Monday, September 08, 2008

Why IBM & Google share the same vision

There's no doubt that most people with any kind of computing background would agree that the most forward-looking and influential IT company in the world today is Google, some may say Apple but most would say Google.

Microsoft, once an industry unto itself no longer holds that coveted position. They didn't so much lose direction as, fail to take the correct turns along the route to today's platforms.

While the world is heading towards open source, platform independence and service orientated architecture, Microsoft is more tightly bound to proprietary systems on the windows platform than ever before.

A little whinge about IBM's Marketing
So where is IBM in all this? Well, to be perfectly frank, they're not in the sweetest of spots even though they deserve to be. Why? Because although in my opinion, IBM's technology is more than a match for Google's, they haven't yet caught the attention of "Joe Public". Their marketing team has the "killer suite" on their hands but doesn't seem to know how to sell it.

What's weird is that it's been demonstrated over and over again that the way forward is to catch the attention of the home users and get them to push the technology to business users. Apple and Microsoft both did this in the past by selling technology cheaply to schools. Microsoft made the enormous gains with Outlook and Internet Explorer by making them free to home users. More recently, Apple has focussed the attention of initiatives like the iPod and the iPhone firmly upon non-business users. These users frequently come to work and ask "when we're going to start buying Macs" because they're "so easy to use".

Also recently, the Open Source community has made a lot of headway with Mozilla and Open Office by making these things available to the public, while Google's initiatives in turning most of their apps over to "Joe Public" for testing have seen them take a position of dominance.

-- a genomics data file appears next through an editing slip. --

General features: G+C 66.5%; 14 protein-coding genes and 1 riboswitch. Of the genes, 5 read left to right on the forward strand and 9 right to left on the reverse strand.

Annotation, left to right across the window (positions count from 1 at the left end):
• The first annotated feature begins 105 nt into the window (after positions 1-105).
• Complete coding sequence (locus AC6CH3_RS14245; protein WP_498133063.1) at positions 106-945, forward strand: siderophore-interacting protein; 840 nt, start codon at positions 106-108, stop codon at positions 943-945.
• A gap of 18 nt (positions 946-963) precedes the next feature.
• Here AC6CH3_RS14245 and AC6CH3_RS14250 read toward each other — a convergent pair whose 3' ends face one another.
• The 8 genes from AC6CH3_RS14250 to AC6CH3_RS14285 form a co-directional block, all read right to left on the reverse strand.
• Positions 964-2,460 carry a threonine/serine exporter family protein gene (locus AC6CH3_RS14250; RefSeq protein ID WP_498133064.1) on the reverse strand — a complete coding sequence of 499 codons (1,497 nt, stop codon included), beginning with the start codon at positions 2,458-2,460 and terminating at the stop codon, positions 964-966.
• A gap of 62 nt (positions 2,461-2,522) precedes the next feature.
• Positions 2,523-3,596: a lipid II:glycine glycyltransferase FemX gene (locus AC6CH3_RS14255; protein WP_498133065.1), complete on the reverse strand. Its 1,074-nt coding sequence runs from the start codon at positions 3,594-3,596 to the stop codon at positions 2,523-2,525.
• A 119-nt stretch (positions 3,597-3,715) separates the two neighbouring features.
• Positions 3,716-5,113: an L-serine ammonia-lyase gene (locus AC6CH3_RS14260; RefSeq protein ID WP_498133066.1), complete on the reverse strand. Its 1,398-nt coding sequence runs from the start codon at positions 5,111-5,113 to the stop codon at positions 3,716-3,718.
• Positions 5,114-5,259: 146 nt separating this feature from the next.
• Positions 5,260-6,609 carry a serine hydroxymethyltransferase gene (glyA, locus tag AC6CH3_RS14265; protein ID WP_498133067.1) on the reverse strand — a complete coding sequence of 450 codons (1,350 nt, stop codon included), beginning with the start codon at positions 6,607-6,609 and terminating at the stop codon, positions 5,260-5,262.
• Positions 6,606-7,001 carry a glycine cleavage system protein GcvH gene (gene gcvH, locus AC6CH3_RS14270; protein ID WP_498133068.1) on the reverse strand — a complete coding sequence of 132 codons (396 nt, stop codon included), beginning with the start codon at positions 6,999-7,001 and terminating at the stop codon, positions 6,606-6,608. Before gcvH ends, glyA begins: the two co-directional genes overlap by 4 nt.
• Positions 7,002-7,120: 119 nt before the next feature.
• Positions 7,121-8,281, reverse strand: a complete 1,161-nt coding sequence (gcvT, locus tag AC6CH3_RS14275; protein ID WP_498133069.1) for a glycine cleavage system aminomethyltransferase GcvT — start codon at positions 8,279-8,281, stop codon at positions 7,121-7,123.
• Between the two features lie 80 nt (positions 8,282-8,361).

IBM on the other hand, has always taken a top-down approach. They believe that the business comes first and seem to have forgotten that all CEOs and CIOs have children, relatives and friends who will be very influential in their opinions of technology. There's no way that these people will be recommending Notes/Domino when they haven't ever seen the product. I'm not suggesting that the Notes client needs to be free but I am suggesting that a cut down version of it, (or a web version of it) with some basic online services available, would be a good start. If nothing else, IBM deserves a bit of recognition for Symphony.

Back on Topic
So, if Google's strategy represents the future, why then do I believe that IBM's Technology is right on target? Well, if we consider the web browser (and in particular, Google Chrome) to be the glue in the google "cloud computing" system... what then is the Notes Client in the IBM strategy?

Have a look at this picture comparing the two;

At the top, we have Google Chrome, running a Home Page, Email (Gmail), Calendar (Google Calendar), RSS Reader (Google Reader), Document Editors (Google Docs), Web Pages and a Blogging Tool (Blogger).

At the bottom we have the Notes 8.0.2 client running.... a home page, Email, Calendar, RSS Reader (sidebar), Document Editors (Symphony), Web Pages (built-in browser), and a Blogging Tool (OpenNTF BlogSphere).


Funnily enough, the strategy is very much the same - and IBM got there first!

Even the home page on Chrome is amazingly similar to the IBM Lotus Notes Welcome Page.

I've left off a lot of other comparisons, like Google Talk vs Sametime and Google Desktop vs IBM Omnifind. I'm sure Google probably does a couple of extra things that Notes/Domino doesn't but I'm equally certain that Notes/Domino does a lot more that Google isn't able to do at all. In particular, databases, a development platform, replication, clustering and access control management.

I've often said that the main gap in the Google strategy is to provide a secure platform which can be hosted at a business site rather than online. I'm sure that such an appliance is in the works and will eventually emerge. In the meantime however, IBM already has a proven solution available and if an OS is required, they have Foundations as well.

Now, if only they could capture the attention of the common people.

2 comments:

Tony Palmer said...

The chrome homepage did feel strangely familiar. I was disappointed when I couldn't arrange the icons though!

;-)

g said...

You're totally right Gavin. I loved soooo much Lotus Notes when I was in uni, I clicked on every single button just to see what it did, but sadly after graduating never found something similar 'til now with all the Google apps.
And yes, IBM was there first.